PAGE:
California’s Anti-SLAPP Law
The Golden State has a strong Anti-SLAPP law in place. SLAPP stands for strategic lawsuits against public participation. The statute was enacted in 1992 under the Code of Civil Procedure section 415.16. The law provides for a special motion in a civil proceeding to strike a complaint when the complaint arises from an activity exercising the rights of petition or free speech.
The legislation specifically applies to statements made before a legislative, executive, or judicial proceeding; statements made in connection with an issue under consideration by a governmental body; statements made in a place open to the public or a public forum in connection with an issue of public interest; and any other conduct in furtherance of the exercise of free speech or petition rights in connection with “a public issue or an issue of public interest.”
Bad Reviews vs. Defamation
A bad or negative review that is based on someone’s actual experience can be damaging to one’s business, but it is rarely legally actionable.
If you run a restaurant, for instance, and you claim you have “the meatiest hamburger” in town, a customer may post a review that says “The so-called meatiest hamburger is no meatier than the one down the street at Joe’s Burger Joint.” That is pretty much one person’s honest opinion from his or her experience. However, if the review claims that “the meatiest burger in town doesn’t even contain real meat, just leftover garbage,” you may have a case of defamation.
A reviewer who lies or makes stuff up just to disparage a business is treading on dangerous ground, bordering on defamation, and could end up facing legal action.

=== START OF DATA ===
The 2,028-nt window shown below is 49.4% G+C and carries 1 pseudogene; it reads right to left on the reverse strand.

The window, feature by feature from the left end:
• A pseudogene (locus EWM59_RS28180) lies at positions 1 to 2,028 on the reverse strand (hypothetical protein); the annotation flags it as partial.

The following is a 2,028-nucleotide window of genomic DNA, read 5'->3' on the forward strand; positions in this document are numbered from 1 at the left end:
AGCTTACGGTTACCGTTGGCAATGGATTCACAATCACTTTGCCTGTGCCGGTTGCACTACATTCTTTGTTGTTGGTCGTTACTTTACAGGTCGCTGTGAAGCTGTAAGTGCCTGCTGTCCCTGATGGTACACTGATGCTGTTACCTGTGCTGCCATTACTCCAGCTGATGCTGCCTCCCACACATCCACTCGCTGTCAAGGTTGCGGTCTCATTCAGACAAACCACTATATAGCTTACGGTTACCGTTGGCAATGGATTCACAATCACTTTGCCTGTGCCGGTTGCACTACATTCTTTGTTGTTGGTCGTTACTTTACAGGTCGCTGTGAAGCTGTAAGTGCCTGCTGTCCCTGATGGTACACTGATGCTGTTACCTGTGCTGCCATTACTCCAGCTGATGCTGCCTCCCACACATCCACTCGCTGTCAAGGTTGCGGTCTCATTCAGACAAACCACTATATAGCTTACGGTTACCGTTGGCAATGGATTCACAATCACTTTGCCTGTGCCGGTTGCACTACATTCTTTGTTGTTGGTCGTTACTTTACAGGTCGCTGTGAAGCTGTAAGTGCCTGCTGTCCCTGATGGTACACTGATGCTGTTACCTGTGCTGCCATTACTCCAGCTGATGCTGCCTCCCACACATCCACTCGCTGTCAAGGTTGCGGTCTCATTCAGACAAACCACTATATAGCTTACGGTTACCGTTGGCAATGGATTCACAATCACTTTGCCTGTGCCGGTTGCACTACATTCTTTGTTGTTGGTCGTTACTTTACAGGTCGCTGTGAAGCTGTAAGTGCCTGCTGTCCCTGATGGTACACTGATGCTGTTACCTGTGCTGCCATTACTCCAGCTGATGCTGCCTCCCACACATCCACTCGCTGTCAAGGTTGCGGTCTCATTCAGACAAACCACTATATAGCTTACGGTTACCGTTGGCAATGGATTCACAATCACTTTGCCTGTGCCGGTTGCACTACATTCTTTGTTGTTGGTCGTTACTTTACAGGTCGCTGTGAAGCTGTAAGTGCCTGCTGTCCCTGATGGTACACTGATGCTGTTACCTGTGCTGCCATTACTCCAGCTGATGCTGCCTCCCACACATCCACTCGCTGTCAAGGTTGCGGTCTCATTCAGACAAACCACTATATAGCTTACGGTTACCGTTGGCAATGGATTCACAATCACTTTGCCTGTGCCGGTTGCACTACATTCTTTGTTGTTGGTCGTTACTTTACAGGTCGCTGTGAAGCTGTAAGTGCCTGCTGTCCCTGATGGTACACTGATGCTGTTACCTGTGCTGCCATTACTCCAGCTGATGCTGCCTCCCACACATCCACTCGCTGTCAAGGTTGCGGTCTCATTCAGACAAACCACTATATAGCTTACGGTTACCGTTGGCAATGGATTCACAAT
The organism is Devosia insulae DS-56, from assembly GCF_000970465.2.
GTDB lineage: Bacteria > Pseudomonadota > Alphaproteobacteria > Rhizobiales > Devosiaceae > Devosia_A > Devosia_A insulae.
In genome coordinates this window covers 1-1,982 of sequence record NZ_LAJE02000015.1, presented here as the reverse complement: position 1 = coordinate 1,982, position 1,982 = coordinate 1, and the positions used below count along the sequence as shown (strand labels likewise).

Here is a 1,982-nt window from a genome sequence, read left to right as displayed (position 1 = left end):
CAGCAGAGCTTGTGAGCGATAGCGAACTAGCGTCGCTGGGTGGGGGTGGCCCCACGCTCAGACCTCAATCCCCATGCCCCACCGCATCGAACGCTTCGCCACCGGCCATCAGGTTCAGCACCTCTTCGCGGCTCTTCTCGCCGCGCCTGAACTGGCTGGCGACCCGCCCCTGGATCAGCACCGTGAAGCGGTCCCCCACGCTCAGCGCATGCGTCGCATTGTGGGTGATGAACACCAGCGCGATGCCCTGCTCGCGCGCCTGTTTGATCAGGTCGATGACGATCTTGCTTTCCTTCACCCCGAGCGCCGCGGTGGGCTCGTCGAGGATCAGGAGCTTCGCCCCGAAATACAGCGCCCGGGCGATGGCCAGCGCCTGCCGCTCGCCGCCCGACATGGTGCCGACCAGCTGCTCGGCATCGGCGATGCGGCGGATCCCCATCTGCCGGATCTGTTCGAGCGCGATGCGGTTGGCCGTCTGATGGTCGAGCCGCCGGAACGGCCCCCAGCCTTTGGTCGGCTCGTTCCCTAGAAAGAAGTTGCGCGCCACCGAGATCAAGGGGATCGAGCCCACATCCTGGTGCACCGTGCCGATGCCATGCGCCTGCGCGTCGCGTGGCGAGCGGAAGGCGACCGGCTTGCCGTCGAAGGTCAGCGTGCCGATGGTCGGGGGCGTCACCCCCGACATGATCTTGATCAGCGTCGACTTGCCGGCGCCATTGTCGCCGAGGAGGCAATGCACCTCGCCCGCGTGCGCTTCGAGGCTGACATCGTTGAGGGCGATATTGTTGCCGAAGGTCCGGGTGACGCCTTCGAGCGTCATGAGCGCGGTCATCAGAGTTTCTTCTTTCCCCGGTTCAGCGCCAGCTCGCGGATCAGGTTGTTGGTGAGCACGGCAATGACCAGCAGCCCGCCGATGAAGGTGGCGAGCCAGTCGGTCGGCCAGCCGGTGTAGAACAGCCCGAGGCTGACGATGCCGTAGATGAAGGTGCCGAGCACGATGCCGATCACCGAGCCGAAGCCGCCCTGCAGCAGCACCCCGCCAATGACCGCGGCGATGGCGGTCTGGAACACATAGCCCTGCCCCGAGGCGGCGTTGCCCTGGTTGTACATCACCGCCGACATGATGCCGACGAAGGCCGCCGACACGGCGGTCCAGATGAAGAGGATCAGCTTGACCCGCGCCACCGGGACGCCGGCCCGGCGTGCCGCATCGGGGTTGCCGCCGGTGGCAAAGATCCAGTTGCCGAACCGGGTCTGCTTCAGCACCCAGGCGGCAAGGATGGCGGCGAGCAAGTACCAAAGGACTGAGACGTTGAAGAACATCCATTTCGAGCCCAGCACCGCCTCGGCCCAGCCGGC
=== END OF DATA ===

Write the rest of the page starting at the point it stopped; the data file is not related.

To Sue or Not to Sue?
Using the above example, a lawsuit may be necessary if a review steps out of bounds and makes up things just to harm your business. This can be a tricky calculation, of course, unless the review is so full of lies and venom that the intent is obvious. You should rely on the evaluation of an experienced business law attorney to determine if a lawsuit is warranted. Sometimes, a lawsuit may even exacerbate matters by bringing additional publicity to the issue.
Get Personalized Legal Counsel
Every business should monitor reviews and what’s being posted about them online. There are ways to respond that can help mitigate any harm that’s being done, but the best practice is to run an operation that leaves customers satisfied, with no fodder for bad reviews.
That being said, you never know what a customer might think about you and your business and what they might post in a public forum. At times, a comment or two may go overboard, so you need to be prepared for all manner of responses, including a possible lawsuit.
Wherever you are in Southern California, if you feel your business has been damaged through a dishonest or spiteful review, contact me immediately at the Martinez Law Office, Inc. I will review the situation with you and together we can fashion an appropriate response. If legal action is necessary, I will aggressively defend your rights and interests. Reach out with all your questions and concerns.